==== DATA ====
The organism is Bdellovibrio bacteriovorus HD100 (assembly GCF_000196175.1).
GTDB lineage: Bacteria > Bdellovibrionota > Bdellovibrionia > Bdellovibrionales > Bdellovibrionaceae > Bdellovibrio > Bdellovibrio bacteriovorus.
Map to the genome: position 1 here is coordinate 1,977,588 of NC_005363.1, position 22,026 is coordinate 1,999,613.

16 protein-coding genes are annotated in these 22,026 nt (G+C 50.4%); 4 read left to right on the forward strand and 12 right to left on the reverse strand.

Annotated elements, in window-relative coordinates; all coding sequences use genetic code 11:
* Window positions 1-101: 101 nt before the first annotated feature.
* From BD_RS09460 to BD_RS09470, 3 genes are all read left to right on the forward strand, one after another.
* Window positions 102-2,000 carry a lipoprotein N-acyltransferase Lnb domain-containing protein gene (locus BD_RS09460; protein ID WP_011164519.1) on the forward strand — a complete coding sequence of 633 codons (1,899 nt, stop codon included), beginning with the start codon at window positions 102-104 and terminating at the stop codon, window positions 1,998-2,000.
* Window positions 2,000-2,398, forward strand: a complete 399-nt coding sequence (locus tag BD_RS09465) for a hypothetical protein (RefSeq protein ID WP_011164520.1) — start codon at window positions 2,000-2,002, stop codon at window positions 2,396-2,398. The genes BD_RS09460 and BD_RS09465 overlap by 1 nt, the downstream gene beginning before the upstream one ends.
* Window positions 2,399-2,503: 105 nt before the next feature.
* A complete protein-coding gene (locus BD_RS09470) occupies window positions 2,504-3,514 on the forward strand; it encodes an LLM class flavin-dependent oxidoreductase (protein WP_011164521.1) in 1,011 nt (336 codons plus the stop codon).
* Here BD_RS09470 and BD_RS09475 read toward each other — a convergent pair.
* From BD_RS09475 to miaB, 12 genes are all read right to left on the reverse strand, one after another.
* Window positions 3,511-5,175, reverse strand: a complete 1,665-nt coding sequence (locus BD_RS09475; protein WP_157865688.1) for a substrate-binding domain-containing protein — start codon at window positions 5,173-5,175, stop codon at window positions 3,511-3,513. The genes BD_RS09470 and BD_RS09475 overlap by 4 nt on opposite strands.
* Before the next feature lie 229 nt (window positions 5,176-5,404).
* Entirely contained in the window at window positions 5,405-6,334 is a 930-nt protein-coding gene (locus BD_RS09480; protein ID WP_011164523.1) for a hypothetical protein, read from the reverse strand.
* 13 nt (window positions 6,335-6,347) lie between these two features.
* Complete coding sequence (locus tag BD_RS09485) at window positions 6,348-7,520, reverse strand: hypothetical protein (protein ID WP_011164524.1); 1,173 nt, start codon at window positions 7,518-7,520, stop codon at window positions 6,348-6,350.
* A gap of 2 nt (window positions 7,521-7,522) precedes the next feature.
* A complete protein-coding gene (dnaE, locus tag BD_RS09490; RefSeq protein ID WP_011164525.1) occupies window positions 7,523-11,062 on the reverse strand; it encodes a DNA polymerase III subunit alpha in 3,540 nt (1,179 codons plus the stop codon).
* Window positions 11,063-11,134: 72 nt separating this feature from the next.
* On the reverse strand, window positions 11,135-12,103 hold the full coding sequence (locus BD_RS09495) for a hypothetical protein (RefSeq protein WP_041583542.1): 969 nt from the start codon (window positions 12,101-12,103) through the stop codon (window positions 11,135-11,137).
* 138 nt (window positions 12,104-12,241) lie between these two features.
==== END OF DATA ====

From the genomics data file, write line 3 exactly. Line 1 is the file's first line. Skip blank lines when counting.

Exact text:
Map to the genome: position 1 here is coordinate 1,977,588 of NC_005363.1, position 22,026 is coordinate 1,999,613.